The Scandal of partiality in the Epistle of James

Part 2: James in the Christian Canon

With the many diverging perspectives with regards to the identity of the author of James has led it also to become subject to scrutiny with regards to its canonicity –that is its place as to whether or not it is to be considered rightly as Scripture.

In fact church history itself testifies to several disputes over the place of the epistle in canon Scripture, which is prominent in Martin Luther’s consignment of it as an ‘epistle of straw’ to which he wrote: “Therefore, St. James’ epistle is really and epistle of straw, compared to these others, for it has nothing of the nature of the gospel about it[1].”

Luther’s supposition of the epistles’ worth finds substance in his conclusion that: in comparison to books such as Romans and Galatians, the Gospel of John and 1st Peter. James bears “nothing of the nature of the gospel about it.” As according to Luther it does not bear witness to Christ or to such cherished Reformation themes of salvation that one appropriates by faith alone, in Christ’s accomplished work of redemption in contrast to that of the Pauline epistles of Romans and Galatians as well as to that of John’s Gospel and 1st Peter which Luther considers as documents that were to be prized as the “true kernel and marrow of all the books,” because they would “show you Christ” and “teach you all that is necessary and salvatory for you to know[2].”  As a consequence such an appraisal, Luther deemed James unfit to qualify as a book that is to be considered as Scripture, consequently marginalizing the epistle along with its message from the rest of Reformation movement that burgeoned later.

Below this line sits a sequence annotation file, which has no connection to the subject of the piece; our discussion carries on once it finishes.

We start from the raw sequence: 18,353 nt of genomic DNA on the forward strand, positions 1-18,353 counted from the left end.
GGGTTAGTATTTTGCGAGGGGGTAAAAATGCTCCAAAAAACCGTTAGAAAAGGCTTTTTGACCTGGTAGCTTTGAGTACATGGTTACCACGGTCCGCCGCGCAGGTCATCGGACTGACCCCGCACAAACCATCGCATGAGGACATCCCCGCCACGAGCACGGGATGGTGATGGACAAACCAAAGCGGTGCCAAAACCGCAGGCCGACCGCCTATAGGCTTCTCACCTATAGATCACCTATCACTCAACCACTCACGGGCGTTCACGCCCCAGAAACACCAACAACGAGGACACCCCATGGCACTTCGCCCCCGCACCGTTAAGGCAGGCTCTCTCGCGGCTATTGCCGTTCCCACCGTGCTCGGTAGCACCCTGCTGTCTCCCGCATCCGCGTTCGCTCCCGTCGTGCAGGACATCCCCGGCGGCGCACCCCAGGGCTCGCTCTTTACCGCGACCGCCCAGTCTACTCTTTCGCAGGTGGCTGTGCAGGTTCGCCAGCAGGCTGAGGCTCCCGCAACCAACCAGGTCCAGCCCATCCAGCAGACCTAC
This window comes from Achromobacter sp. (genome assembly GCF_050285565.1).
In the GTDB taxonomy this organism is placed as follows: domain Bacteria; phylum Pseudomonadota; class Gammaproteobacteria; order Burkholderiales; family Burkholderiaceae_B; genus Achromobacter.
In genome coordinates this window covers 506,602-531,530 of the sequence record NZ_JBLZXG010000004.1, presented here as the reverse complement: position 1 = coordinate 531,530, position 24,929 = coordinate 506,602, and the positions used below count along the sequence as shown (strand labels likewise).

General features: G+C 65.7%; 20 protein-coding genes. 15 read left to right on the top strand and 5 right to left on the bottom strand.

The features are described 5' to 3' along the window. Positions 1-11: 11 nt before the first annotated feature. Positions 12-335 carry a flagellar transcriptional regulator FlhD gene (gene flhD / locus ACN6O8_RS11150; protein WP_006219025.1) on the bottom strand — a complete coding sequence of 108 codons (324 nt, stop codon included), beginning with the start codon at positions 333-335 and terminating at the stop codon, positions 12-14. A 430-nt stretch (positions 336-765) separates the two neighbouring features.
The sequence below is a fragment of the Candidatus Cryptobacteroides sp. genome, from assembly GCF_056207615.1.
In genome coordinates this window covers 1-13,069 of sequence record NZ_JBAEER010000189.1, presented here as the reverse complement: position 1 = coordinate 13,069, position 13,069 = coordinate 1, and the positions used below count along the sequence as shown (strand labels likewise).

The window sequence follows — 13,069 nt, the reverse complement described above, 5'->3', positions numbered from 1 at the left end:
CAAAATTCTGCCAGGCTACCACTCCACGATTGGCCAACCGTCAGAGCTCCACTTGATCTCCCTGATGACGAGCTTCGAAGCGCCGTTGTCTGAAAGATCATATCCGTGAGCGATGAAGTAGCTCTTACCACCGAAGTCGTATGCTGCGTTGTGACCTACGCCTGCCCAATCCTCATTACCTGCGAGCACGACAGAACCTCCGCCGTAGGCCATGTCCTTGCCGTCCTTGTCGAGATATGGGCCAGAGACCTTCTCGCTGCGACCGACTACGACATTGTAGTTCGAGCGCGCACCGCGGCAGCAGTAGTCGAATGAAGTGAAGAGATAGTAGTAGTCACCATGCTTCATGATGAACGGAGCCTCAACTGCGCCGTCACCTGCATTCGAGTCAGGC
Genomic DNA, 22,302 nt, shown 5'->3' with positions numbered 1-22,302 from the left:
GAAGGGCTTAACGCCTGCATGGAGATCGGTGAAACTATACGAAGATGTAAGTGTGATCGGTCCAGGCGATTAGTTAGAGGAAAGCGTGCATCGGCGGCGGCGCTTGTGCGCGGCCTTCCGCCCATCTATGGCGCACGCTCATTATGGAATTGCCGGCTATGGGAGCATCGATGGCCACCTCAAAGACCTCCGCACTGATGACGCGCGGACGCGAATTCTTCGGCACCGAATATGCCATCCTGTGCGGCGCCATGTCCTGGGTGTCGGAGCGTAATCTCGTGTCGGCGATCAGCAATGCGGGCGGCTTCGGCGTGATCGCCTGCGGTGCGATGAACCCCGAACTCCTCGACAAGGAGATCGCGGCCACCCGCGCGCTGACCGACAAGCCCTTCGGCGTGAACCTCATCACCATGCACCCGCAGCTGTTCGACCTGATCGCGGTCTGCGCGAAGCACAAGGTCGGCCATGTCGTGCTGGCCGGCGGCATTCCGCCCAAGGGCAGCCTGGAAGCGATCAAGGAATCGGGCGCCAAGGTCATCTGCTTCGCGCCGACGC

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Carrying on the divine conversation

Summary and reflection on Nicholas Wolterstorff’s 4-part article series entitled: The God Who Speaks

The view that God is speaking as this has been somewhat of a contentious topic among the present theological landscape, in light of this I would like to tender a summary of four articles written by Nicholas Wolterstorff entitled: The God Who Speaks.

Using Augustine’s conversion story Wolterstorff, pushes forward a thesis that the God of the Bible is very much a speaking God[1]. By weaving Scripture with Augustine’s conversion, He argues that God spoke to people as reported in Scripture, he argues: God spoke to Augustine by way of a child’s sing-song; and God spoke by way of Scripture itself; lastly God spoke, above all, in and through Jesus Christ. The God of Scripture the God of Christian experience who spoke in diverse ways and on many occasions to human beings[2].

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Divine Revelation

Our initial point is that God himself wills to reveal himself. He himself wills to attest his revelation. He himself — not we — has done this and wills to do it.1

We will now study the subject of God revealing Himself to humanity—the doctrine of revelation. Revelation can be defined as “God’s supernatural disclosure to human beings of truth they would not otherwise know and are incapable of discovering on their own.” This communication may be either oral or written. Revelation is usually understood as God’s written communication to humankind.

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